There was no professional manager for KNHS, students managed it with some supervision by schoolteachers, including Mr. McKenzie, Ms. Carol Shakely, and Mr. Fields. There was no engineer for the station, however a contract engineer was called when something was known to be wrong, and a monitoring company that measured the KNHS frequency monthly to comply with FCC regulations. A student remembers "We would turn on the transmitter, call the monitoring company, who would record the specific frequency of the radio station."

In 1970, the radio station got its first phone line, allowing it to take music requests from its listeners, though with limited broadcast hours and 1–3 miles (1.6–4.8 km) broadcast range, the listening "public" was limited. Students also performed remote broadcasts of sporting events, begun due to the technical knowledge of Mr. McKenzie.

North High School had audio speakers on the "Quad" and in the cafeteria so students could listen to KNHS broadcasts on campus during the lunch period.


North JROTC Program was formed in 1996 and operational as of 1997. The North JROTC Program has been a recipient of the Honor Unit with Distinction since 2000.  This status is given to 10% of JROTC programs worldwide.  The North program has been known for hosting the Golden Bear National Drill competition.[12]  As of 2018 the program is being ran by Command Sergeant Major Raul T. Duran and Master Sergeant Ronald E. Graham. [13]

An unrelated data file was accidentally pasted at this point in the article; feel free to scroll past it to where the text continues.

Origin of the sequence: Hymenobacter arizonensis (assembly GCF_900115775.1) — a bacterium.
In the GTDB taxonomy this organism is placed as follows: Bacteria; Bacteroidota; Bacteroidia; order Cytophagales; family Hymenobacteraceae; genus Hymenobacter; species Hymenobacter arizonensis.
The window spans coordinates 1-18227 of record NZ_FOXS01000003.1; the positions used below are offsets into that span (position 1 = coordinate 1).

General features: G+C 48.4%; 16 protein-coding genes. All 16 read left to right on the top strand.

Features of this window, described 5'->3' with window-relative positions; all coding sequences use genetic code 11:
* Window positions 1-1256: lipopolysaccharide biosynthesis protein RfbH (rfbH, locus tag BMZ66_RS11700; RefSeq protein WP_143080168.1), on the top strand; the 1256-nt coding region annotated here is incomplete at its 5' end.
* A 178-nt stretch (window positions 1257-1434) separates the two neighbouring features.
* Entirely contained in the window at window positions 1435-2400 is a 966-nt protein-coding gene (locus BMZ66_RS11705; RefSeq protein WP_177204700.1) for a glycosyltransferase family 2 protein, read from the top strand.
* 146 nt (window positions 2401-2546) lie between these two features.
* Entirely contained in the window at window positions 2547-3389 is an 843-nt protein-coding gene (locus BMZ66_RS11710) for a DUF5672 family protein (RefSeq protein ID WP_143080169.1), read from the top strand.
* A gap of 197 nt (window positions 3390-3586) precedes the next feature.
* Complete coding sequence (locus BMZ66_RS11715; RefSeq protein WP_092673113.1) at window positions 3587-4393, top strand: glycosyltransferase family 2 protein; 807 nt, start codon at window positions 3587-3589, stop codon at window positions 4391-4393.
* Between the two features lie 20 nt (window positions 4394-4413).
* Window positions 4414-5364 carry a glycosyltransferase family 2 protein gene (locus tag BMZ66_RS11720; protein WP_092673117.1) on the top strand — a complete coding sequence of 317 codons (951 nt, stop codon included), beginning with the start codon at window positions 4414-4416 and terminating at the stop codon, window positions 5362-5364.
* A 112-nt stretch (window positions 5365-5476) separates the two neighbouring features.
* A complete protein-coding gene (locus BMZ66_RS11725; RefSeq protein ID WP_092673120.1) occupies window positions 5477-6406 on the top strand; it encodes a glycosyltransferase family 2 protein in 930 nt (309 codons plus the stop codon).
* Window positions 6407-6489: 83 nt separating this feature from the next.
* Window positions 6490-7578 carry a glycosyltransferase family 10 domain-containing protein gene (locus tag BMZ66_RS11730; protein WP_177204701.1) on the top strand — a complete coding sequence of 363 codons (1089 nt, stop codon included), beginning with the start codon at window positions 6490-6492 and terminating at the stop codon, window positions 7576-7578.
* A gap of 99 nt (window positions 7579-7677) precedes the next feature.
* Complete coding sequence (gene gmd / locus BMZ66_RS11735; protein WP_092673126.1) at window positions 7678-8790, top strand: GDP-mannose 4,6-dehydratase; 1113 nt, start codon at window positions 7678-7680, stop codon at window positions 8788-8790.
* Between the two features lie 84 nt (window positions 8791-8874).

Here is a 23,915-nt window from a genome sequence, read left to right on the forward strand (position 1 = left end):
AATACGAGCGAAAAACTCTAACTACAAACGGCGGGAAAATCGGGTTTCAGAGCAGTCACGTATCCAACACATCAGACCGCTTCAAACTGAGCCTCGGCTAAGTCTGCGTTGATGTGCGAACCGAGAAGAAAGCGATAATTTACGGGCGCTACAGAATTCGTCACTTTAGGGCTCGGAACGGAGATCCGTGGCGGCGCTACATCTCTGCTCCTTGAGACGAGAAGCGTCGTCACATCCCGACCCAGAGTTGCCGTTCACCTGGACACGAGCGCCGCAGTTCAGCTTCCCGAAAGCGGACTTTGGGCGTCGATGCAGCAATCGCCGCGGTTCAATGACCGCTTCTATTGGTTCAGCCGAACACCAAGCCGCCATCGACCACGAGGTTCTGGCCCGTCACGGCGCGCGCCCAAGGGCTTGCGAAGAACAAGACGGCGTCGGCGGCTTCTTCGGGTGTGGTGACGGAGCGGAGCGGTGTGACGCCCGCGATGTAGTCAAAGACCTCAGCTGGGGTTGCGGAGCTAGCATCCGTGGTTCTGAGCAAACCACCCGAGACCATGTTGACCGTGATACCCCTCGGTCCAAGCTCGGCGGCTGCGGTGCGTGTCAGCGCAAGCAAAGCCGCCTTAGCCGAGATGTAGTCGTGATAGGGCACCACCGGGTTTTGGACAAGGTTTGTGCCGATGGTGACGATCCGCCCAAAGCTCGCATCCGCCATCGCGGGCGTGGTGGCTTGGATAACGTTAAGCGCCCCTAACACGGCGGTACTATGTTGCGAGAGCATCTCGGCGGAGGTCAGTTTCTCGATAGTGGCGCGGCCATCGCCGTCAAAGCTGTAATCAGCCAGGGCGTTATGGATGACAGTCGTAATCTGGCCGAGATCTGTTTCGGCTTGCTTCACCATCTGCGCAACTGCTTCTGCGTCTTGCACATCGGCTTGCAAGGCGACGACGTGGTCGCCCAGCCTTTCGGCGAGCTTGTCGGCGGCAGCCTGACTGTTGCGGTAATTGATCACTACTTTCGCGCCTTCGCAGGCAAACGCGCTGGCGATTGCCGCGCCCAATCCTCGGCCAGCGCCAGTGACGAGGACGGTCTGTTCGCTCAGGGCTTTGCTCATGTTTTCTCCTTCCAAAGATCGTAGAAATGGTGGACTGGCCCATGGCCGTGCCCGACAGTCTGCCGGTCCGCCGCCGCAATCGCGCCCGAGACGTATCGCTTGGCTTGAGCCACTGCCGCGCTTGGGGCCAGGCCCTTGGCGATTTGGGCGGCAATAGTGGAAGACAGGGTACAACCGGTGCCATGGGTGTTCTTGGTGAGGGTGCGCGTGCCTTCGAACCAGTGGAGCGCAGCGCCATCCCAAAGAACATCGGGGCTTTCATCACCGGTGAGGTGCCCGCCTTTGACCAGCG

Golden bear

Golden bear is a West Coast National Drill Meet that consists of competitions for four divisions including unarmed, armed, color guard, and saber.  It is currently the largest JROTC competition on the west coast with as many at 60+ schools attending.[14]


  1. ^ "North High". National Center for Education Statistics. Retrieved January 30, 2019.
  2. ^ "Directory of Schools: Search Details". Retrieved 26 August 2014.
  3. ^ [1], Sherdog web page
  4. ^ Crowe, Jerry (4 December 2006). "The story arc of his life has some real hooks to it". Los Angeles Times. Retrieved 8 December 2013.
  5. ^ KOMAI, CHRIS (28 August 2014). "THAT GUY IN THAT COMMERCIAL". The Rafu Shimpo. Retrieved 15 April 2015.
  6. ^ "Emanual Newton Facebook profile".
  7. ^ a b c d e f g Los Angeles Times: "High School Station Fine-Tunes Students' Broadcast Skills on Air", 10 December 1989, article by Janet Rae-Dupree . accessed 2.28.2016.
  8. ^ "White's Radio Log of home-town FM stations", Science and Electronics magazine, December 1969 issue, KNHS listing−pg. 83.
  9. ^ "A Quest for a Gates Console"
  10. ^ Video of "1982 news report on North Torrance High School's radio station, KNHS"
  11. ^ Torrance Herald: "North High Student Larry Lutz Attends SC TV Class", 21 July 1957 issue, pg 2.
  12. ^ "History". North High Junior Reserve Officer Training Corps. Retrieved 2018-10-26.
  13. ^ "Teachers". Retrieved 2018-10-26.
  14. ^ "Golden Bear West Coast Nationals 2019". North High Junior Reserve Officer Training Corps. Retrieved 2018-10-26.

External links

This page was last edited on 5 February 2019, at 22:37